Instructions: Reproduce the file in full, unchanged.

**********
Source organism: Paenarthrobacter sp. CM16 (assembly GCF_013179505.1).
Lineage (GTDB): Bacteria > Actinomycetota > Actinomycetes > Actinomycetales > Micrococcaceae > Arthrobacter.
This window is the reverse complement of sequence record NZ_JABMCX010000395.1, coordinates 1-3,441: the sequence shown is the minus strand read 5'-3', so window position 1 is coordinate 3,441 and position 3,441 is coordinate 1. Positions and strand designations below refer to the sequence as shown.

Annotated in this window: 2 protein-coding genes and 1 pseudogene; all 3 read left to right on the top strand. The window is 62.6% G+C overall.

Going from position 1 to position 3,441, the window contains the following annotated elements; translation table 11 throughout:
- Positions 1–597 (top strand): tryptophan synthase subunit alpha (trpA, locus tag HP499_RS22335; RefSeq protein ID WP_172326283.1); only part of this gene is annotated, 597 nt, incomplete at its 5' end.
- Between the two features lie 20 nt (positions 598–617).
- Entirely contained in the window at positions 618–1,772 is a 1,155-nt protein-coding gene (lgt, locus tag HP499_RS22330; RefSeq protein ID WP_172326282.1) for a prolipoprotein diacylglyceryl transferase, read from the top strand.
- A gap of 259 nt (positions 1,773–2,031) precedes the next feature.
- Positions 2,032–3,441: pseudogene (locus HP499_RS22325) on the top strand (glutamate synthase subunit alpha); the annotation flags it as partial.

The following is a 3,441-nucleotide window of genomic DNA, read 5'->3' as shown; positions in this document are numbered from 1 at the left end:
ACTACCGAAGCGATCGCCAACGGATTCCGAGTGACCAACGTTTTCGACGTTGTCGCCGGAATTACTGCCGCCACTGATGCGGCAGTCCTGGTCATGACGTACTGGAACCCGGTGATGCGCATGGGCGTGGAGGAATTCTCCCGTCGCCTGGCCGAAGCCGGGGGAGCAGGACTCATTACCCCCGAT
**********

Source organism: Paenarthrobacter sp. CM16 (assembly GCF_013179505.1).
Lineage (GTDB): Bacteria > Actinomycetota > Actinomycetes > Actinomycetales > Micrococcaceae > Arthrobacter.
This window is the reverse complement of sequence record NZ_JABMCX010000395.1, coordinates 1-3,441: the sequence shown is the minus strand read 5'-3', so window position 1 is coordinate 3,441 and position 3,441 is coordinate 1. Positions and strand designations below refer to the sequence as shown.

Annotated in this window: 2 protein-coding genes and 1 pseudogene; all 3 read left to right on the top strand. The window is 62.6% G+C overall.

Going from position 1 to position 3,441, the window contains the following annotated elements; translation table 11 throughout:
- Positions 1–597 (top strand): tryptophan synthase subunit alpha (trpA, locus tag HP499_RS22335; RefSeq protein ID WP_172326283.1); only part of this gene is annotated, 597 nt, incomplete at its 5' end.
- Between the two features lie 20 nt (positions 598–617).
- Entirely contained in the window at positions 618–1,772 is a 1,155-nt protein-coding gene (lgt, locus tag HP499_RS22330; RefSeq protein ID WP_172326282.1) for a prolipoprotein diacylglyceryl transferase, read from the top strand.
- A gap of 259 nt (positions 1,773–2,031) precedes the next feature.
- Positions 2,032–3,441: pseudogene (locus HP499_RS22325) on the top strand (glutamate synthase subunit alpha); the annotation flags it as partial.

The following is a 3,441-nucleotide window of genomic DNA, read 5'->3' as shown; positions in this document are numbered from 1 at the left end:
ACTACCGAAGCGATCGCCAACGGATTCCGAGTGACCAACGTTTTCGACGTTGTCGCCGGAATTACTGCCGCCACTGATGCGGCAGTCCTGGTCATGACGTACTGGAACCCGGTGATGCGCATGGGCGTGGAGGAATTCTCCCGTCGCCTGGCCGAAGCCGGGGGAGCAGGACTCATTACCCCCGAT